Originally published on Facebook.

Have they run out of franchises yet?
If they haven’t, our health has reason to fret.
Long ago, there was just A & W.
(Long ago we were easy to seduce).
But then burgers from White Castle came,
Making A & W strictly passe.
Whiteness was the anthem that we sung,
Though the racism could burn through our tongue.
Then when McDonald’s got in the loop,
We scarfed Big Macs whose patties were goop.
Then DQ, the acronym for Dairy Queen,
Came along with its curled, soft-serve ice cream.
So we thought they were done, and then
A new franchise arrived: Burger King.
Then nutrition was a fraction of meagre
For those eaters who had eaten Carl’s Jr.
And then Wendy’s and KFC gained fame,
Plus some others–too many to name.

Now, as each brand-name franchise appears,
It brings diabetes, increasing our fears:
Could the America extolled as our destiny
Be revealed as a franchise of cruelty?
So we sometimes do miss, I confess,
Simples days of white bread but no sickness,
When we never were faced with the threat,
of more settler foods we hadn’t met.
Is there one tucked away in Monsanto?
Will they soon be serving fast GMOs?

Disclaimer: Contains strong language.

Have They Run Out of White Poets Yet?

By Franny Choi

Originally published on Franny Choi’s website.

Have they run out of white poets yet?
If they haven’t, we’ve reason to fret.
Long ago, there was just Billy Shakes –
other white people’s stories he’d take.
But then Ezra looked toward the East
to spice up his post-War can of meat,
said he wanted to bridge East and West
(but it’s shoddy translation, at best).
And then Kenny Rexroth got prize winnings
for translations of Japanese women.
But surprise! It was all a big game
for ol’ Ken to get unearned acclaim.
Then Araki-so-called-Yasasuda
turned out to be Johnson, and you’da
thought that that’d be the end of the story,
but more white poets wanted more glory.
M.D.H. couldn’t get his poems placed,
so he took on Ms. Yi-Fen Chou’s face.
(Not to mention Vanessa and Kenneth –
among recent fuck-ups, they’re the zenith.)

Now along bumbles – what’s his name? Trillin?
Figured it’d been a while, so he’d fill in
for the other old crusty white croutons
who ran out of nice flowers to muse on.
To be fair, Calvin didn’t pretend
to be aught but himself: a sad send-
up of Dr. Seuss decked in his finest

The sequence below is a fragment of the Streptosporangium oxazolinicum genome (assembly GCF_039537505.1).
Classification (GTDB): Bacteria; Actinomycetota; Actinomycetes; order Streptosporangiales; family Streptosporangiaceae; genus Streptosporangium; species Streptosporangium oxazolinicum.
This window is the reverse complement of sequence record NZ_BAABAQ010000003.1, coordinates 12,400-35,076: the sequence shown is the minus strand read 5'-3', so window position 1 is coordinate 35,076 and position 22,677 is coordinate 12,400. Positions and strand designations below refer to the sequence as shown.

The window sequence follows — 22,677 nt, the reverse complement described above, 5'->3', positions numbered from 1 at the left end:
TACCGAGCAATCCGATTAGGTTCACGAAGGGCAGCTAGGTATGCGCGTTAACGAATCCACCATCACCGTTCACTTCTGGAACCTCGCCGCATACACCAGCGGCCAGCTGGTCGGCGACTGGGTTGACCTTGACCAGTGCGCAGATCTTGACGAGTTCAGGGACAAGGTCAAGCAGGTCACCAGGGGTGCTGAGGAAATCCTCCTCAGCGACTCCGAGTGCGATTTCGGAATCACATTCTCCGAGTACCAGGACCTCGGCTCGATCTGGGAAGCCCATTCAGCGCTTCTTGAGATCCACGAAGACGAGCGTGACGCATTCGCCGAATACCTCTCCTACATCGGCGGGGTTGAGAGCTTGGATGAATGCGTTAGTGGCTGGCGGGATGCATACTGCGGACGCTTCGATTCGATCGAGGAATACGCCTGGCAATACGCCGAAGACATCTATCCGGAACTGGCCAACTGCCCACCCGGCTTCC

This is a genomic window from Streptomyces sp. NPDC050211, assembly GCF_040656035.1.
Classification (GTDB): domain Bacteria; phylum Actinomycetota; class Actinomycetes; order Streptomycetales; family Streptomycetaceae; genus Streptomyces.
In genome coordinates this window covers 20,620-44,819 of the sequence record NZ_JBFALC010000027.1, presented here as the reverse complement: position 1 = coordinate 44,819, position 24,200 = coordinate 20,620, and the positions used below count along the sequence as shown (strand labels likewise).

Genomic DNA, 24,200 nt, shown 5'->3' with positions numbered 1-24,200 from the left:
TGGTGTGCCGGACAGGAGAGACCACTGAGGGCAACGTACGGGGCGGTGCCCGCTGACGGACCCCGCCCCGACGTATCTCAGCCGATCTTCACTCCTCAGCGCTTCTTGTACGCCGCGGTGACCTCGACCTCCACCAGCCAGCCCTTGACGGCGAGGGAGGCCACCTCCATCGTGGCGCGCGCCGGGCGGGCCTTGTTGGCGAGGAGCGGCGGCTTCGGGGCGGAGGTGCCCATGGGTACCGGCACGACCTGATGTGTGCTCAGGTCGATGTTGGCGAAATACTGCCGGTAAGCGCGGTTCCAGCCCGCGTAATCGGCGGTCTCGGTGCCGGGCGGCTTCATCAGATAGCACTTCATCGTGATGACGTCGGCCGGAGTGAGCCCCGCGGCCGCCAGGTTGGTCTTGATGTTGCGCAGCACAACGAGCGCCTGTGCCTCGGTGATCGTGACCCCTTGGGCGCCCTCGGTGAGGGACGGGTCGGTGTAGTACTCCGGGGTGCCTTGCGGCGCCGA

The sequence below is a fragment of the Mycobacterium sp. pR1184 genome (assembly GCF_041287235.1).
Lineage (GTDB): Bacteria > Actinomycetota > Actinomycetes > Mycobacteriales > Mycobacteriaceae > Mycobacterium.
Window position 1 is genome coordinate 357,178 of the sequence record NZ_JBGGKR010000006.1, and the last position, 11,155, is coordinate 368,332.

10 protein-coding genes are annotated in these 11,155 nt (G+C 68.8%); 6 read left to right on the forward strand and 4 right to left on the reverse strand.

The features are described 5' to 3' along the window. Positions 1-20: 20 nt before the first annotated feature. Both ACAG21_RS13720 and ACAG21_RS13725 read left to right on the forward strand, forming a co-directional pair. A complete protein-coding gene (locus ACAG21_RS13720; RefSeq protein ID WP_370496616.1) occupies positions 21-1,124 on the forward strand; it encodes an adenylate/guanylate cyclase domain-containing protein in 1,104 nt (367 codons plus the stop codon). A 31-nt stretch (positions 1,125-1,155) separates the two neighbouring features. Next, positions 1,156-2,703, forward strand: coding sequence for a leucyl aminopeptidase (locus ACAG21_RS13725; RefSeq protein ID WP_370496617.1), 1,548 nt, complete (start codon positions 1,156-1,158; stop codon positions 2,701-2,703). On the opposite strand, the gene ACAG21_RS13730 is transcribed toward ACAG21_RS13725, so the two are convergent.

anti-Asian regalia, minus
any interest in speaking to those
who don’t share his tax bracket or clothes.
We thought after Yi-Fen we’d be set
with this shit but I’m willing to bet
soon we’ll find one we still haven’t met.
Have they run out of white poets yet?

If you’ve got your own poetic response, please link to it, or write it, in the comments. If you want to submit it to us for consideration in our anthology, please email apac@si.edu. What do you wish they had run out of? Let us know on Twitter #HaveTheyRunOutOf.

Community Responses

Have They Run Out of Regret?

By Nancy Yao Maasbach

Have they run out of regret?
If not, I really do fret.
Long ago, there were unjust reasons.
(Long ago, there were also treasons.)
But then the exclusion was repealed,
Making prejudice with zero zeal,
Melting pots was the meal du jour,
Thought my identity seemed no more.
Then when Yao Ming hit the basketball floor
My surname pronounced with knowledge and lore.
Then Lucy, the femme of the future,
Came along with her own sense of allure.
So we thought we were finished, and then
Chris Rock presents our “only” Oscar men

At least our food is respected we said,
They all seem to choose it over white bread.
But then we realize we can change our lot,
To be a part of a vibrant mosaic not melting pot.

Now, as each joke continues to sear,
It’s time to call for a stop to the jeers
Could a place we call home revert?
Be revealed as a land of jerks?
So we sometimes do miss, I confess,
To have clarity at its best,
When we knew we were hated, considered a threat
Instead of this crap of subtleness met.
Is there room for Calvin Trillin’s bull?
Has my country remained provincial?